Katie Tapper ’21 nets, guts, and dissects fish as part of a larger project to investigate the culinary tastes of Lake Superior fish. Her most unusual find? A nearly intact garter snake inside the stomach of a trout she netted near Madeline Island in northern Wisconsin’s Apostle Islands archipelago.
“That was pretty cool,” she says with a laugh.
This is all part of a biological technician internship Tapper has had with the United States Geologic Survey’s Lake Superior Biological Station the past three years. The Station conducts nearshore and offshore surveys on fish, zooplankton, and water temperatures and research projects like evaluating the biology, population, community dynamics, and yield predictions of Lake Superior fish.
In partnership with the Wisconsin Department of Natural Resources, Tapper has been tasked with inventorying Lake Superior fish to get an assessment of their diets. “And that’s an ongoing project partnered with a couple of different local agencies, and so there’s this big dataset that I’ve just been adding onto.”
Once a fish has been gutted, its stomach is scooped into a bag and taken to the lab. At the lab, Tapper weighs the stomach, opens it to scoop out the contents, and weighs the empty stomach. She then investigates and catalogs the contents.
“The USGS is a really cool agency,” Tapper said. “They do important research and provide data for our decision-makers. They do a lot of important work on natural disasters and ecosystems, and it’s been awesome to work for them.”
In her first summer as a biological technician, Tapper worked on the Kiyi, a USGS research vessel based in Ashland, Wisconsin, and the largest such vessel on Lake Superior. On two extended trips—one sampling nearshore and another offshore—Tapper and her team went from site to site collecting samples from around the lake.
The USGS collects these samples twice a summer. The two trips, one in June and one in August, are part of the Station’s annual sample collections for historical data. Biological technicians collect and record the same samples: fish trawls, fish larvae gathered with neuston nets, and zooplankton.
“The USGS’s job is to research and be able to provide data,” Tapper said. “For us, our mission on Lake Superior is to collect information to assess how the ecosystem is doing and to be able to have that data available for those who need it.”
The research vessel team had more duties than just the fish collection and data entry. During the offshore sampling tour, the group would have “anchor days” where they drop the anchor—sometimes somewhere isolated—and take shifts watching the anchor and keeping an eye out for ships throughout the night.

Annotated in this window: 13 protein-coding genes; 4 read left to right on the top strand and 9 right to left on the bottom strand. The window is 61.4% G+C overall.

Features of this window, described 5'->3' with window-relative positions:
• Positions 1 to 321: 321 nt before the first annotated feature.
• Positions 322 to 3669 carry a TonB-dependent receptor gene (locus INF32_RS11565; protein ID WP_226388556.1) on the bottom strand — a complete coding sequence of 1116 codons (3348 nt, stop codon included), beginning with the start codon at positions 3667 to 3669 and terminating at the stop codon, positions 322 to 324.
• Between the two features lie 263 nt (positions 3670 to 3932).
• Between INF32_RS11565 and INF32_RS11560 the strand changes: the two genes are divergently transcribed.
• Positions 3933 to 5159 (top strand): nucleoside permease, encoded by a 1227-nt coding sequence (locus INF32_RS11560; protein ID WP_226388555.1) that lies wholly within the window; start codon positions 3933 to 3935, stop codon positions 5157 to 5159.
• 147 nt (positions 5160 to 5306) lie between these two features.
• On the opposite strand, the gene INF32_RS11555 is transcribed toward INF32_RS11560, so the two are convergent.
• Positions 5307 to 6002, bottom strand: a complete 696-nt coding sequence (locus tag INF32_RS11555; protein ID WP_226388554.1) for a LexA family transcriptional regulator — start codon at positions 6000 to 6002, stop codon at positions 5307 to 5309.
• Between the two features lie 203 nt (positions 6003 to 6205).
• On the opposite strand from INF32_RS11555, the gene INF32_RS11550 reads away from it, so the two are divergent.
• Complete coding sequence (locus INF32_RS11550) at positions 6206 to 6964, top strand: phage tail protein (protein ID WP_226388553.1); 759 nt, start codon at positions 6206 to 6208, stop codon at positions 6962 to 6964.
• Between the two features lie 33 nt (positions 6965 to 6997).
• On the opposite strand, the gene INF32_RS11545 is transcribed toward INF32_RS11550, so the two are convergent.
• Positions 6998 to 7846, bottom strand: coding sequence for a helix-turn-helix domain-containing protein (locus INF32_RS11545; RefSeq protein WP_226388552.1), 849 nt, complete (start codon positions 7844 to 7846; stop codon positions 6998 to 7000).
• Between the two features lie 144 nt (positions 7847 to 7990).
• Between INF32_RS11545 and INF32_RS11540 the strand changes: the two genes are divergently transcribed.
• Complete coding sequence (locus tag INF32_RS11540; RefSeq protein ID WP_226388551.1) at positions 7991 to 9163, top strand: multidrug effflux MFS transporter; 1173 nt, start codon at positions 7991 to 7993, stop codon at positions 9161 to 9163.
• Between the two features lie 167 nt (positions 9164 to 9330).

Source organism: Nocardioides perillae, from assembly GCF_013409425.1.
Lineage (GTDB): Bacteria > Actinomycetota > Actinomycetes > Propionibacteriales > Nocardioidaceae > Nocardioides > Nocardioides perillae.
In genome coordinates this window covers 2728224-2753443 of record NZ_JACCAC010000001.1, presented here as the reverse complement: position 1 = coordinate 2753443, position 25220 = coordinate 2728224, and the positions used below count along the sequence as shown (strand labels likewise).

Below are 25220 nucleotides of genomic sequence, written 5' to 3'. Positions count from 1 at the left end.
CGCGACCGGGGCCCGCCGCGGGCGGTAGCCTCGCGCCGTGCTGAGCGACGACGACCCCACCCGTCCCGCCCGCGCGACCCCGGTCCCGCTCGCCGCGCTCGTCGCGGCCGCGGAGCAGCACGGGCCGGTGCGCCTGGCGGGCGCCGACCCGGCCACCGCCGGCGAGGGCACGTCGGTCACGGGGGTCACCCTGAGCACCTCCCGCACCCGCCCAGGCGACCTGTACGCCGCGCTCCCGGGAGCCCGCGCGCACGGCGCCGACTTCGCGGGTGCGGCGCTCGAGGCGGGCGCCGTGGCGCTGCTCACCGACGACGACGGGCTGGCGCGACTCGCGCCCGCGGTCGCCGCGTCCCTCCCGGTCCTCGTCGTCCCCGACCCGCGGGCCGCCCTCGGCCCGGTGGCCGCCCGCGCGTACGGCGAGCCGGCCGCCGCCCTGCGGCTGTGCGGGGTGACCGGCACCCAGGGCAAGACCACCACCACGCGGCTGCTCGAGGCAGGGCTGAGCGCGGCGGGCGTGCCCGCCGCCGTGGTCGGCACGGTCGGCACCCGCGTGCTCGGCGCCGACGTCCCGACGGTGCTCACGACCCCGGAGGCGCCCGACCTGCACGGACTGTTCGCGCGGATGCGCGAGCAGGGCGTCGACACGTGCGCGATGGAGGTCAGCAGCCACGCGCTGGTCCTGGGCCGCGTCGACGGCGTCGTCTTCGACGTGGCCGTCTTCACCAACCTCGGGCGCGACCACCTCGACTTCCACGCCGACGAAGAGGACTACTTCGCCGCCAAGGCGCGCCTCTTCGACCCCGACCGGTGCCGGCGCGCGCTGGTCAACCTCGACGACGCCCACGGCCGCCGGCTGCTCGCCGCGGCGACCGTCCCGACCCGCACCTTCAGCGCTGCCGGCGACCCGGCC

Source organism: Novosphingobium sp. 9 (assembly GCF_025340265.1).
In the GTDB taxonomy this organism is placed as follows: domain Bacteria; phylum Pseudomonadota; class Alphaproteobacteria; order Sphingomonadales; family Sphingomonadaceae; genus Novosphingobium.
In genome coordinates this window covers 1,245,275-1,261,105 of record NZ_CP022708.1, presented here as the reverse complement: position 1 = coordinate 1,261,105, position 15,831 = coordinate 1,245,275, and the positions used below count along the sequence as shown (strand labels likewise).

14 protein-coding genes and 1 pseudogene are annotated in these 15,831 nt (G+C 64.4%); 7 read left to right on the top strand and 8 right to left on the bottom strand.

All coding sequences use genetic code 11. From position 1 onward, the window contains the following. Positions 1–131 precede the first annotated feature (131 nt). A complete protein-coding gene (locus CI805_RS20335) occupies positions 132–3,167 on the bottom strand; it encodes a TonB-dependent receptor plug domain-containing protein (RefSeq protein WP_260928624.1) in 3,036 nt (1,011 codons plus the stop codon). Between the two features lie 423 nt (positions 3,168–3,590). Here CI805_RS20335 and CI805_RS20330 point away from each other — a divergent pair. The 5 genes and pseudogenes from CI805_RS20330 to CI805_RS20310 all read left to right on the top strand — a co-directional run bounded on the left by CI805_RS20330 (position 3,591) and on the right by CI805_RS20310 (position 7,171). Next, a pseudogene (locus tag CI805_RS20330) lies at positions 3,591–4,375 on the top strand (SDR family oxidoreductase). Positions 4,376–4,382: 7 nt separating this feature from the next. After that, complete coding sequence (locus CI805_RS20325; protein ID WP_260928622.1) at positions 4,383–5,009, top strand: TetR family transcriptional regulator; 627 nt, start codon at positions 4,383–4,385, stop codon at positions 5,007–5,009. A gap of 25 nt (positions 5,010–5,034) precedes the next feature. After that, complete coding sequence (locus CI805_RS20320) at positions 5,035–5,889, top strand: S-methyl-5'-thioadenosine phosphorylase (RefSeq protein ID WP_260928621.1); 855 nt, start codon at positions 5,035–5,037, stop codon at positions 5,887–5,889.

“It’s always funny to see how cranky everyone is the next day,” Tapper said.
In addition to the anchor and boat watch, the group also took turns cooking dinner, washing dishes, and other cleaning duties.
Despite some cold and restless nights, Tapper reflected fondly on her time aboard the Kiyi cruising around Lake Superior.
“Rossport, Ontario, was one of my favorite places,” Tapper said. “It’s so tiny it would take three minutes to walk across the entire town. It was interesting talking to the locals there. It was a very charming place.”
Since March 2020, Tapper has worked primarily in the lab and with the data.
“The rules with the pandemic were two biological technicians at a time. I was the third, so I often stayed back at the station.” Tapper said. “I’m usually just the data recorder and just help the other researchers and technicians collect more in-depth samples from the fish they collect.”
Tapper graduated in December with a degree in natural resources with an emphasis in fisheries and wildlife ecology and a minor in biology.
Originally from Tulsa, Oklahoma, Tapper transferred from a local community college in her hometown to Northland her sophomore year in 2018.
“At the time I was looking for small schools, I liked small class sizes,” Tapper said. “And then this random Instagram ad popped for this small environmental school called Northland.”
Next up for Tapper: she plans to complete a wilderness first responder course. “I’d like to join a search and rescue team in the field and eventually end up with a canine partner,” she said.